How to Use Gemr to Organize your Collection Header

Gemr has opened a world for collectors that we really didn’t have before its existence. It’s no secret that Sean and I love Gemr. It’s the people, the collections, and being able to organize it all in one place with pride. As collectors, each of us can show off what we have and admire what others have. But is there a best way to organize your collection? We like to use Gemr to organize — it’s been a huge help to manage our giant collection.

When we first started, we had a few collections – Pokémon figures, tins, plushes, things like that. All the cards were together in one collection called Pokémon Cards. But as I kept sharing cards, I realized that eventually, this one collection would be so big that it would be overwhelming. Was I really going to stick 5,500 individual cards into one massive collection? No, I wasn’t. I began organizing the cards, and the rest of the Pokémon items, into their own collections.

Now, I am an organizing nut, especially since Gemr came into our lives. Before this magical world, I couldn’t manage this collection in a way that made me happy, so I just didn’t do it. Gemr is not only a place to show off what you’ve got – it is a place to catalog your things and have a record that you can refer to, no matter where you are. You could be somewhere and see something that looks similar to an item you already have, but something may seem “off” to you. Refer to the photo you posted on Gemr and compare it to what you’re looking at. Using Gemr is much easier than digging through pictures on your phone, even if they’re in albums.

Ideas to Help You Organize Your Digital Collection

Gemr to Organize your Collection -- list of SANorton_Pokemon's collections.

As of the date of this writing, we have about 125 collections on Gemr, mostly cards, as each set has its own collection. I did it this way because people are always looking for something different, and if they know the set, they can scroll around and find it. There are over 80 standard English sets currently (July 2019), and we only have 5 sets that we haven’t shared any cards from yet (we have cards from every English set released). Plus, promos and special cards have their own collections.

No matter what you collect, you can do it like that as well. You could do things from specific years – individual years (1980, 1981…), or every five years (1980-1985), or even by decade if you choose. You could do it by character (Venom, Deadpool, Spider-Man, Superman, Batman), by toy maker (Bandai, McFarlane), or by where you found your things (flea market, online). Some Gemr Family Members do it by rarity or holy grail items. You can even do it by color!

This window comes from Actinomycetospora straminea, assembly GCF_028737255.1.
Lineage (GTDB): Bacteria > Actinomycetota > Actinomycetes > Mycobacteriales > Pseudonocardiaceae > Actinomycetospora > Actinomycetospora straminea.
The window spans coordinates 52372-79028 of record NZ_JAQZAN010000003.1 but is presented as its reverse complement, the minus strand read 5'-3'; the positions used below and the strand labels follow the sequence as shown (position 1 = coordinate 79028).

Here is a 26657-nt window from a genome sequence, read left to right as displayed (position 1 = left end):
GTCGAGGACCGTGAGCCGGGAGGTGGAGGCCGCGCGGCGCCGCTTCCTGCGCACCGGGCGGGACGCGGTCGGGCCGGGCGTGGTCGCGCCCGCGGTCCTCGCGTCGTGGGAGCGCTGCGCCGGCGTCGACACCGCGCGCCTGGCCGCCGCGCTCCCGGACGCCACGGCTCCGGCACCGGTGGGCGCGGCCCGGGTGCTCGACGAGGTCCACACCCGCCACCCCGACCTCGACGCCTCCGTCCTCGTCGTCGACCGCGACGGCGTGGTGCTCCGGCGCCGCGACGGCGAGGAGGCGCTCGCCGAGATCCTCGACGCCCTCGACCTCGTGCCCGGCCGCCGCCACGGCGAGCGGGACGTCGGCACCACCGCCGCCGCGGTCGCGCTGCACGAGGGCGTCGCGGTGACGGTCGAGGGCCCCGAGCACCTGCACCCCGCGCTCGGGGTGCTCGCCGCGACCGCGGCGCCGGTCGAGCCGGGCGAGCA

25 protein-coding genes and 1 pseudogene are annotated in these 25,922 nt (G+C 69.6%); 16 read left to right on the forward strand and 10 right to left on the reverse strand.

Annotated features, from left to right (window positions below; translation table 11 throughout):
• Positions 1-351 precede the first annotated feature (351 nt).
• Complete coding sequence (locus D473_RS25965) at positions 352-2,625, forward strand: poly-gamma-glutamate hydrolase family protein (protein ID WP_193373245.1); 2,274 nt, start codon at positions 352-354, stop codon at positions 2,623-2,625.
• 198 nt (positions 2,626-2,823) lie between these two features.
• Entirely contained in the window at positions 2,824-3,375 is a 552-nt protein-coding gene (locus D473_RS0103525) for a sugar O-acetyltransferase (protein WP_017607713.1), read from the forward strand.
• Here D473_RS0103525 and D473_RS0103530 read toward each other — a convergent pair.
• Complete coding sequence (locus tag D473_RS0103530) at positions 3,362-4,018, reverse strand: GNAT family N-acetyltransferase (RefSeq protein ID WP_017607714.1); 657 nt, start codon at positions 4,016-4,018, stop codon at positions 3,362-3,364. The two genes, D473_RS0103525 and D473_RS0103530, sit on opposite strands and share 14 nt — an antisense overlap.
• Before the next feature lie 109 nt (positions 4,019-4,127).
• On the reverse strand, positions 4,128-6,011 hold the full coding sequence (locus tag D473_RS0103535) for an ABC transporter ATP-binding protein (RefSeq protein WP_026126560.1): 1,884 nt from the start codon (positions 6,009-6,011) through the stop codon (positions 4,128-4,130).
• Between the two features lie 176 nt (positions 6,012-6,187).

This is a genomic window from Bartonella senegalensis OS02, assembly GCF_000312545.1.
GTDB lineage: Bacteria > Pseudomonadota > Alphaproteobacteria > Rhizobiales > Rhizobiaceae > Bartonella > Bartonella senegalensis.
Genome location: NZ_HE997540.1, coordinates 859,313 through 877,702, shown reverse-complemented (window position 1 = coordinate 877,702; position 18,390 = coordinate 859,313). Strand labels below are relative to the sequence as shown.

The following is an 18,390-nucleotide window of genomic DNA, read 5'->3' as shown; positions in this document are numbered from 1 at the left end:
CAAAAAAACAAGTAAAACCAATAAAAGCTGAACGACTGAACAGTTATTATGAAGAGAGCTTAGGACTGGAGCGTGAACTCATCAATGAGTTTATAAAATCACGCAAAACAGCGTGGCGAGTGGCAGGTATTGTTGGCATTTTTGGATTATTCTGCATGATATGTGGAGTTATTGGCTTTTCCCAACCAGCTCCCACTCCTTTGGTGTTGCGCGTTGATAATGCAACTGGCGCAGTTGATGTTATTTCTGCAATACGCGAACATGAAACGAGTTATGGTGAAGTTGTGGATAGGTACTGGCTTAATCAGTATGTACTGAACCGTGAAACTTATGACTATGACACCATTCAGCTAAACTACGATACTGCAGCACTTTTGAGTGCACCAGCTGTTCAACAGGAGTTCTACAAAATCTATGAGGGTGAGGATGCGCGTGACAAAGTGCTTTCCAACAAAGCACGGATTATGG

Keep Track of What You’ve Shared!

A notebook of Pokemon Cards

I really, really recommend keeping a running record of what you’ve shared to Gemr already, especially if you have a massive collection like we do, or like some of our favorite Funko, book, video game, and toy collectors. This will make it much easier to use Gemr to organize. Because we don’t share every single card from a set at the same time (we pick some and save the rest for later, no set shared yet has every card we have from it with the exception of Skyridge, the lonely Skarmory), I need a way to have a running list of what has already been shared.

Notebook of Pokemon cards with names written down.

Here’s the process. Sean picks a set, and then we pick the cards that I photograph and edit. I have several 3 and 5 subject notebooks that are just for cards shared to Gemr. Each set has its own page (or pages for the bigger ones), numbered through the number of cards in the set. The notebooks go in set order from Base to Unbroken Bonds and beyond as they’re released. As we share a card, it gets written into the notebook that corresponds with it. I also have a Pokémon journal that I use to catalog everything else that gets uploaded.

Now, I like to handwrite everything. Aside from my Gemr Blogs, I don’t type anything. If you prefer, you can use a program to organize, like Microsoft Excel or Microsoft Word. You can do one category that corresponds to one collection on Gemr. That will make it easier to sort through instead of broad categories like, “cards,” “figures,” and the like.

Getting Started: Using Gemr to Organize

SANorton_Pokemon's Profile -- click it to visit her on Gemr!

If you haven’t done this already and want to, don’t be overwhelmed! This is actually a lot of fun, and it’s rewarding when it is all done and organized, and you can look back at what you’ve shared already, and what is to come! If you would like to do this but are unsure where to start, feel free to send me a message, and we can do it together!

Gemr is the #1 free app and website for collectors. It’s the best place on the internet to meet fellow fans, show off your collection, talk all things geeky, and buy and sell cool stuff with people who love the same things you do. If you’re looking for the only place on your phone (or the internet) built just for collectors — this is it!

Written by Andrea Norton
Sean & Andrea Norton are obsessive Pokémon collectors, Gemr Bloggers and Gemr Ambassadors. They collect everything Pokémon, which fills their entire house. Their Pokémon Card Collection is at 25,000 and counting. They have three cats; Gemma, Scarlett and Ollie, and three other spirit cats at the Rainbow Bridge; Rhett, Diesel and Tinkerbell. Known as SANorton_Pokemon, they are exclusive to Gemr. They take Litten everywhere and she is the third member of the group! Sean is a US Army Combat Veteran and Andrea is a former Welfare Fraud Investigator. They live in the Fox Valley, Wisconsin, above Andrea's parents, Teri and Joey, who are a big part of their Pokémon Collecting and life. Andrea's favorite Pokémon is Buizel, and Sean's is Greninja. They truly Gotta Collect It All!